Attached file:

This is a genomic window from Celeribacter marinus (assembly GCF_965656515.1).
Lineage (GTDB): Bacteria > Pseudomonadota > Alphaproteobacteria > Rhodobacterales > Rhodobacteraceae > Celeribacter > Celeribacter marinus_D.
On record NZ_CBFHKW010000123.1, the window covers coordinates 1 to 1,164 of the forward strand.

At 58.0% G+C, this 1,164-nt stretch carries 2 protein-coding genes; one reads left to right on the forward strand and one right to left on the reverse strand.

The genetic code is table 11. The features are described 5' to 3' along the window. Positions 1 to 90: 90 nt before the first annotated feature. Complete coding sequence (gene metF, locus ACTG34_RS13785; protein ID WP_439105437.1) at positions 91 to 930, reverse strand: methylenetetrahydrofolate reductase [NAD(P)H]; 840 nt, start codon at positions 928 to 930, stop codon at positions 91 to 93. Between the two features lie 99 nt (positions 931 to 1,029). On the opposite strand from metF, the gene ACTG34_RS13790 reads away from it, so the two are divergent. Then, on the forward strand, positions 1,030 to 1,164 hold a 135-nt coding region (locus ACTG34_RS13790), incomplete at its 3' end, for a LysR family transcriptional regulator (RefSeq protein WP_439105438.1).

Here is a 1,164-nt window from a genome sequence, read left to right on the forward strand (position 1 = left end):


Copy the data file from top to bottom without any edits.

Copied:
This is a genomic window from Celeribacter marinus (assembly GCF_965656515.1).
Lineage (GTDB): Bacteria > Pseudomonadota > Alphaproteobacteria > Rhodobacterales > Rhodobacteraceae > Celeribacter > Celeribacter marinus_D.
On record NZ_CBFHKW010000123.1, the window covers coordinates 1 to 1,164 of the forward strand.

At 58.0% G+C, this 1,164-nt stretch carries 2 protein-coding genes; one reads left to right on the forward strand and one right to left on the reverse strand.

The genetic code is table 11. The features are described 5' to 3' along the window. Positions 1 to 90: 90 nt before the first annotated feature. Complete coding sequence (gene metF, locus ACTG34_RS13785; protein ID WP_439105437.1) at positions 91 to 930, reverse strand: methylenetetrahydrofolate reductase [NAD(P)H]; 840 nt, start codon at positions 928 to 930, stop codon at positions 91 to 93. Between the two features lie 99 nt (positions 931 to 1,029). On the opposite strand from metF, the gene ACTG34_RS13790 reads away from it, so the two are divergent. Then, on the forward strand, positions 1,030 to 1,164 hold a 135-nt coding region (locus ACTG34_RS13790), incomplete at its 3' end, for a LysR family transcriptional regulator (RefSeq protein WP_439105438.1).

Here is a 1,164-nt window from a genome sequence, read left to right on the forward strand (position 1 = left end):